|System: X360, PC, Wii, DS, PS2||Review Rating Legend|
|Dev: Brash Ent.||1.0 - 1.9 = Avoid||4.0 - 4.4 = Great|
|Pub: Brash Ent.||2.0 - 2.4 = Poor||4.5 - 4.9 = Must Buy|
|Release: July 15, 2008||2.5 - 2.9 = Average||5.0 = The Best|
|Players: 1-2||3.0 - 3.4 = Fair|
|ESRB Rating: Everyone 10+||3.5 - 3.9 = Good|
Space Chimps is the very definition of a cheap movie tie-in title. Mix one part summer children's animated film, one part simplistic and repetitive gameplay, one part ugly graphics, and then make sure it hits shelves at the same time as its theatrical release. Although this formula often results in a profit, it also usually produces many subpar and generic video games. Even the plethora of children who are likely clamoring to play as their favorite space faring chimps may be disappointed, as this game is rated such that it is deemed inappropriate for anyone under the age of ten. Sadly, I believe this virtually eliminates most of this game's potential fan base.
The basic concept of Space Chimps sounds like a pretty terrible joke. How many chimps does it take to save a planet? The answer is three, one chimp to get kidnapped by an evil dictator and the other two to break the first free by overthrowing said dictator. If this lame joke describing the storyline behind this game doesn't make you laugh (which it shouldn't), then chances are this game's fairly weak gameplay won't win you over either.
Space Chimp's gameplay is made up mostly of platforming, with some combat and very minor puzzle elements scattered throughout. The puzzles found in this game can barely be qualified as puzzles. The solution to almost everything in the game is find the Zartog (evil dictator) statue located nearby, activate it, grab the Zartog head that is produced, and then use it to advance. These statues will produce either yellow or blue glowing heads, used as keys, or a big head, used to weigh down switches. There isn't any variety to be found here, just these same types of puzzles over and over again.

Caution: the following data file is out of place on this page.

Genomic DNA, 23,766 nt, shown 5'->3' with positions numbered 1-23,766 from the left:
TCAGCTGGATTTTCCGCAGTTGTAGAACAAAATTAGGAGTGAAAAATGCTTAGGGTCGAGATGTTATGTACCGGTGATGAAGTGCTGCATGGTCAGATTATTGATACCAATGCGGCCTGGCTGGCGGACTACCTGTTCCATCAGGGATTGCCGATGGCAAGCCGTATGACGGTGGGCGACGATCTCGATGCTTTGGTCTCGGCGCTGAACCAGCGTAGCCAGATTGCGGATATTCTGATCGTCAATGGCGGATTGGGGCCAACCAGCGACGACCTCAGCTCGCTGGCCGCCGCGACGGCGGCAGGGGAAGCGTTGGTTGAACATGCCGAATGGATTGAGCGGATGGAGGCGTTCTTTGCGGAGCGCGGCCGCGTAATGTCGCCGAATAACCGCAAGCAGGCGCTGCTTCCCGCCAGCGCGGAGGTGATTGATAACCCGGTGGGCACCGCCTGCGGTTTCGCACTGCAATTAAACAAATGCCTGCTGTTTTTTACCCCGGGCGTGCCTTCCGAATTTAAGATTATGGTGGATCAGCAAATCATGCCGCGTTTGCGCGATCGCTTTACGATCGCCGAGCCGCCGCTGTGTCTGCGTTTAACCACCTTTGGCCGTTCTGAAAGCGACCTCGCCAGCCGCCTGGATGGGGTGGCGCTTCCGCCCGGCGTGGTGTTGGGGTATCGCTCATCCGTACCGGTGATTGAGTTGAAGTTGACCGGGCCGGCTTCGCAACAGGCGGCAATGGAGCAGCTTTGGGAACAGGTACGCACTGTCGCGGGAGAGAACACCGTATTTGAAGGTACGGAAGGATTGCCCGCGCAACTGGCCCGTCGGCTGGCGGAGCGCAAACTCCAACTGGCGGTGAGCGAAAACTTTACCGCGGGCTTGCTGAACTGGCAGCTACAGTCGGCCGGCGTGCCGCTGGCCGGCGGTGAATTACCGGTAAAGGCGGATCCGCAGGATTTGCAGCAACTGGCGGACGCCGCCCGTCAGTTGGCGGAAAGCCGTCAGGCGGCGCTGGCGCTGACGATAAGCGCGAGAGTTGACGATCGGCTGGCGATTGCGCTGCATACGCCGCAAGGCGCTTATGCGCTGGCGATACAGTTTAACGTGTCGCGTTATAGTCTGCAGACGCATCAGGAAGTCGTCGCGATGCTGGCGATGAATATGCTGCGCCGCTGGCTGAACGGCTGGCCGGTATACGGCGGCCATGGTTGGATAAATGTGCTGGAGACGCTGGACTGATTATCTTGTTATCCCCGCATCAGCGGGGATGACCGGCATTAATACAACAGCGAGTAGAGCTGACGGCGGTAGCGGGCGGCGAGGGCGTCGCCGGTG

Combat is equally as repetitive since you only have one attack button. You can press the B trigger once for a basic attack, press it three times for a combo, or jump and press it for a ground pound maneuver. Aside from the game's Luna levels that will have you utilizing a strange creature named Squirt as a makeshift acid-spitting gun, these attacks are all you have. Since your arsenal of moves is extremely limited, combat is a fairly painful experience. Brawling with enemies is also a risky affair, as foes tend to come in groups and love to hit you from behind. Luckily, besides a few rooms that require you to defeat the present enemies to proceed and the final boss, players can just run past most enemies and continue on with the platform jumping that makes up the rest of the game.
Platforming fares much better than I would have expected, giving players a decent variety of maneuvers to perform. Playing as either Ham or Luna, you will get to climb poles, scale vine covered walls, slide down rails, double jump, and even run on green goo-coated walls. With all of its acrobatic similarities to the popular old-school franchise, I wonder why they didn't just call it Primates of Persia, besides the inevitable lawsuit. Later in the game, Luna will acquire her own set of flutter eye wings, which allow her to fly somewhat. When taking to the sky, players will need to keep a close eye on Luna's flutter eye meter, as she will plummet like a brick once it runs out.
Unfortunately, even these somewhat entertaining platforming mechanics are hampered by this game's complete linearity. During any of this game's levels, there is only one path that a player can follow. If you happen to see what appear to be multiple paths, don't be fooled. These only exist so that players can collect a couple different Zartog heads to solve a "puzzle", thus allowing them to continue down the level's only real path once again.